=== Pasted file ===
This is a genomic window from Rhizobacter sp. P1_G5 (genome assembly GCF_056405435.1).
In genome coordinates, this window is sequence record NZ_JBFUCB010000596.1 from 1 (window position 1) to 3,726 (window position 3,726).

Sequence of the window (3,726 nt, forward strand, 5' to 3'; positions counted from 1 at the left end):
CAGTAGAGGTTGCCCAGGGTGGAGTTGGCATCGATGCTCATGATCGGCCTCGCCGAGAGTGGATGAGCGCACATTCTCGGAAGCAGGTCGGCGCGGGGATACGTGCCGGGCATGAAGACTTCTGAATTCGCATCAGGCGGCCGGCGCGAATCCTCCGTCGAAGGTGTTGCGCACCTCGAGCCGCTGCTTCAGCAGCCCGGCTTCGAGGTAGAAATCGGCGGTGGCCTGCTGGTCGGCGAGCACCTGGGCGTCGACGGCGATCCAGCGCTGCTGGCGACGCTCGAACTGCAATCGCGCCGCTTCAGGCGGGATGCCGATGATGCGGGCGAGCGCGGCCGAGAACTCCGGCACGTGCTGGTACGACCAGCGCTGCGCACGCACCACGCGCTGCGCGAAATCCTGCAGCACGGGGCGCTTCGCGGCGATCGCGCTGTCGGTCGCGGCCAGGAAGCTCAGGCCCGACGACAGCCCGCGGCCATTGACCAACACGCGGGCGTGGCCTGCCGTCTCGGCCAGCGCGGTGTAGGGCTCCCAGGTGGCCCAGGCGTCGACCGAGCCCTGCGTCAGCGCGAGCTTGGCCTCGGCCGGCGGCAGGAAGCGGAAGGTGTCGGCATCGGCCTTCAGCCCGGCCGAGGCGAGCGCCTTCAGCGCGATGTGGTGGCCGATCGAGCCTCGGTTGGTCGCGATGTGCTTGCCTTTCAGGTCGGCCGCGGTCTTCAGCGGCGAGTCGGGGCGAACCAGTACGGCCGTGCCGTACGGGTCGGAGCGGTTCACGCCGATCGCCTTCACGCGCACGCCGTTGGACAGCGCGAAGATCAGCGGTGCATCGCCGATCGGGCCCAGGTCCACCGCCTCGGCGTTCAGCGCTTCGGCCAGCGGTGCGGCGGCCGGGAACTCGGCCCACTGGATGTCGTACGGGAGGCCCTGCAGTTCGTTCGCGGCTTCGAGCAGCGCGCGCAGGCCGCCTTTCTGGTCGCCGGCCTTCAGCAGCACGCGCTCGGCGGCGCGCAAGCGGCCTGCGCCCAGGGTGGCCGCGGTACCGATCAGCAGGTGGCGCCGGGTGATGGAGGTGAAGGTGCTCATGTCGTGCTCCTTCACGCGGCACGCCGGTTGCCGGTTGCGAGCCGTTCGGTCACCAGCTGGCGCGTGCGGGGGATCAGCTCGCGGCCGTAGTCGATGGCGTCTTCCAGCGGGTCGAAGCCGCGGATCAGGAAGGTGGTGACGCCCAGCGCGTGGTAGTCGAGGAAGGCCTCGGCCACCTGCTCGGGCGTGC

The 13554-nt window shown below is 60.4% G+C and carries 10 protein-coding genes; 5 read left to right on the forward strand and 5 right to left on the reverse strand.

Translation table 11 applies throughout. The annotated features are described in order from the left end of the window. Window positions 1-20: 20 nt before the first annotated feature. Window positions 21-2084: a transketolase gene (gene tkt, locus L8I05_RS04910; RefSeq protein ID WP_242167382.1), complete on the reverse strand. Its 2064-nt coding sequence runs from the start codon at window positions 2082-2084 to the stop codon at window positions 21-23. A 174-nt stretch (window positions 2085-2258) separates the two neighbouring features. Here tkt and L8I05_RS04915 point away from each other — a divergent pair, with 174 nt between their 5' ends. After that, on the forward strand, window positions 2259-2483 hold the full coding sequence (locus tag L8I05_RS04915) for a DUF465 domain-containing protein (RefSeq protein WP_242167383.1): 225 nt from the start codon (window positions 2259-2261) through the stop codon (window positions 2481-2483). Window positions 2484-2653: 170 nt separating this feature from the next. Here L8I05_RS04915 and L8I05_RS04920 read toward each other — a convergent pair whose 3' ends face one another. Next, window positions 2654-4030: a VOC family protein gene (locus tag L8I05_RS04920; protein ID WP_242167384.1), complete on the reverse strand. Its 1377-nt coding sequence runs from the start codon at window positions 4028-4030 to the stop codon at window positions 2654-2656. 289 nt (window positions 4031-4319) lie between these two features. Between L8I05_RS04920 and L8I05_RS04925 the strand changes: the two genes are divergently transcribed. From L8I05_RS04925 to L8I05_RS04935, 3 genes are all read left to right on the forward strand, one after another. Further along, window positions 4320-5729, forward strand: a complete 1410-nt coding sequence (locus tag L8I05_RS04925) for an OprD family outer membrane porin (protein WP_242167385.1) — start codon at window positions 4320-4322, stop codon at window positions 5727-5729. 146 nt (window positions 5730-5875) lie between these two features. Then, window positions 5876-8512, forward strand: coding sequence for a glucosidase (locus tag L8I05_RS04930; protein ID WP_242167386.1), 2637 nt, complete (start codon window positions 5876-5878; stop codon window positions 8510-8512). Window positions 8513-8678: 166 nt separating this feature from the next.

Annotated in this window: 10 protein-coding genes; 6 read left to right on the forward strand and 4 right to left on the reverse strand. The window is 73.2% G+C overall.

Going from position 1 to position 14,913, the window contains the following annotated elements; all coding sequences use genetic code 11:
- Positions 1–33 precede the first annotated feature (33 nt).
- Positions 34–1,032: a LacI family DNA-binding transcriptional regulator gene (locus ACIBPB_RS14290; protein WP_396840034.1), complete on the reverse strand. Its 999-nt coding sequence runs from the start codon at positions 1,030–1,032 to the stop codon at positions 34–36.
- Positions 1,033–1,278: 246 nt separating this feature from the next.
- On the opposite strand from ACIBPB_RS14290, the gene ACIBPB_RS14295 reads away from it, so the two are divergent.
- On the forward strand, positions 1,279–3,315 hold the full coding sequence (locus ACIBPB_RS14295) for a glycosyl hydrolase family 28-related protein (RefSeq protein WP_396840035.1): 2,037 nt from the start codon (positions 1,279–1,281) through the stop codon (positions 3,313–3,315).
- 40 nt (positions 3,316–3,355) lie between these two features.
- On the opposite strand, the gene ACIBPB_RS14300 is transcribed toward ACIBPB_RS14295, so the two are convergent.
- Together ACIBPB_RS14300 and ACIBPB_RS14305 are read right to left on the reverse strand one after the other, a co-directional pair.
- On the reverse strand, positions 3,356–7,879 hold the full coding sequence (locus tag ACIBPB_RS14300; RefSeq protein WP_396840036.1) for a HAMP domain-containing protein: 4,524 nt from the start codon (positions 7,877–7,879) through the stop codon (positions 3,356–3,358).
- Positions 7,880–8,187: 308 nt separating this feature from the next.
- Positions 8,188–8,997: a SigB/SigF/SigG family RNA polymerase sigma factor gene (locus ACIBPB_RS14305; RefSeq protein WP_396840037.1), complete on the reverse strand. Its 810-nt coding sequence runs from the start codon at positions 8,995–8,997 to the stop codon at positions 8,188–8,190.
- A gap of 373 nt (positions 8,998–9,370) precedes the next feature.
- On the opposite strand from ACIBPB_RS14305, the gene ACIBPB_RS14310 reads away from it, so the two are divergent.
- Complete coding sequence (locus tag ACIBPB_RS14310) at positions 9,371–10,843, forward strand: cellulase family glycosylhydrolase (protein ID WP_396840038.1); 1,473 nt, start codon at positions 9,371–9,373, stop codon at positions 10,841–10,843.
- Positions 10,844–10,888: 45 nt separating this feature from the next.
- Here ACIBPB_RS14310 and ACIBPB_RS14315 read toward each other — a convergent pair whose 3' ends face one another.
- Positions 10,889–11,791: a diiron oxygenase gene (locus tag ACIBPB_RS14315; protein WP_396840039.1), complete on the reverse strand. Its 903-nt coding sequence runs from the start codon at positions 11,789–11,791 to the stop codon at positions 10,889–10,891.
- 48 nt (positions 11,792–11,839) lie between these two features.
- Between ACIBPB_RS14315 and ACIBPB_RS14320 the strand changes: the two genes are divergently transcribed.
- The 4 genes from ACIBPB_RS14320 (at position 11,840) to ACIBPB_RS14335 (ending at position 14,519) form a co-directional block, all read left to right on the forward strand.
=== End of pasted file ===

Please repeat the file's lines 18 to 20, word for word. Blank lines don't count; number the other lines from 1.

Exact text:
- Positions 7,880–8,187: 308 nt separating this feature from the next.
- Positions 8,188–8,997: a SigB/SigF/SigG family RNA polymerase sigma factor gene (locus ACIBPB_RS14305; RefSeq protein WP_396840037.1), complete on the reverse strand. Its 810-nt coding sequence runs from the start codon at positions 8,995–8,997 to the stop codon at positions 8,188–8,190.
- A gap of 373 nt (positions 8,998–9,370) precedes the next feature.